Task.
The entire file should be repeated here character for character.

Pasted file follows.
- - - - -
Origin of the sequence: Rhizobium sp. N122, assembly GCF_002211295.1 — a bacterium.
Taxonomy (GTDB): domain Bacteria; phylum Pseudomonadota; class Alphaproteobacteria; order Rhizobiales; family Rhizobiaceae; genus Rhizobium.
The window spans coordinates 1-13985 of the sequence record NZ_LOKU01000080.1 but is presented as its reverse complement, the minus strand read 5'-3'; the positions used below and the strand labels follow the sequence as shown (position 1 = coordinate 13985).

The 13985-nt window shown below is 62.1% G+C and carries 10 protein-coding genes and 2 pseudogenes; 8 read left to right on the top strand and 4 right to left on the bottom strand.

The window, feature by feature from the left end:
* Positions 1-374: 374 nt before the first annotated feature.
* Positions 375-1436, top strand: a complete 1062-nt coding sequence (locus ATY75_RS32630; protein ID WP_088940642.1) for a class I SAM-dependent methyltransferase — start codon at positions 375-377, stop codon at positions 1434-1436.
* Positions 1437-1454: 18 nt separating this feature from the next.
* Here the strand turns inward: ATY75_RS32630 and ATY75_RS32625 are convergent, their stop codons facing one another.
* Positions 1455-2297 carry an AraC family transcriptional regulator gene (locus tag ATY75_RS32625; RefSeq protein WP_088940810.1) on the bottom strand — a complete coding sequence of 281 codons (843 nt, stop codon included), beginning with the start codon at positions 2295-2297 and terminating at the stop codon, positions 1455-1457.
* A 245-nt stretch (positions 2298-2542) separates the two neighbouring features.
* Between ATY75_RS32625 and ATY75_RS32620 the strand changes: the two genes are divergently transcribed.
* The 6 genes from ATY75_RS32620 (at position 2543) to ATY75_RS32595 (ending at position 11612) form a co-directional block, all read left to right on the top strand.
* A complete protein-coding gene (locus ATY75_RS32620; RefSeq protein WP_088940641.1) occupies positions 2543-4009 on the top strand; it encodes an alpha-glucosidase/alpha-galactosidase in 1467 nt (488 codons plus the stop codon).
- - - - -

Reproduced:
Origin of the sequence: Rhizobium sp. N122, assembly GCF_002211295.1 — a bacterium.
Taxonomy (GTDB): domain Bacteria; phylum Pseudomonadota; class Alphaproteobacteria; order Rhizobiales; family Rhizobiaceae; genus Rhizobium.
The window spans coordinates 1-13985 of the sequence record NZ_LOKU01000080.1 but is presented as its reverse complement, the minus strand read 5'-3'; the positions used below and the strand labels follow the sequence as shown (position 1 = coordinate 13985).

The 13985-nt window shown below is 62.1% G+C and carries 10 protein-coding genes and 2 pseudogenes; 8 read left to right on the top strand and 4 right to left on the bottom strand.

The window, feature by feature from the left end:
* Positions 1-374: 374 nt before the first annotated feature.
* Positions 375-1436, top strand: a complete 1062-nt coding sequence (locus ATY75_RS32630; protein ID WP_088940642.1) for a class I SAM-dependent methyltransferase — start codon at positions 375-377, stop codon at positions 1434-1436.
* Positions 1437-1454: 18 nt separating this feature from the next.
* Here the strand turns inward: ATY75_RS32630 and ATY75_RS32625 are convergent, their stop codons facing one another.
* Positions 1455-2297 carry an AraC family transcriptional regulator gene (locus tag ATY75_RS32625; RefSeq protein WP_088940810.1) on the bottom strand — a complete coding sequence of 281 codons (843 nt, stop codon included), beginning with the start codon at positions 2295-2297 and terminating at the stop codon, positions 1455-1457.
* A 245-nt stretch (positions 2298-2542) separates the two neighbouring features.
* Between ATY75_RS32625 and ATY75_RS32620 the strand changes: the two genes are divergently transcribed.
* The 6 genes from ATY75_RS32620 (at position 2543) to ATY75_RS32595 (ending at position 11612) form a co-directional block, all read left to right on the top strand.
* A complete protein-coding gene (locus ATY75_RS32620; RefSeq protein WP_088940641.1) occupies positions 2543-4009 on the top strand; it encodes an alpha-glucosidase/alpha-galactosidase in 1467 nt (488 codons plus the stop codon).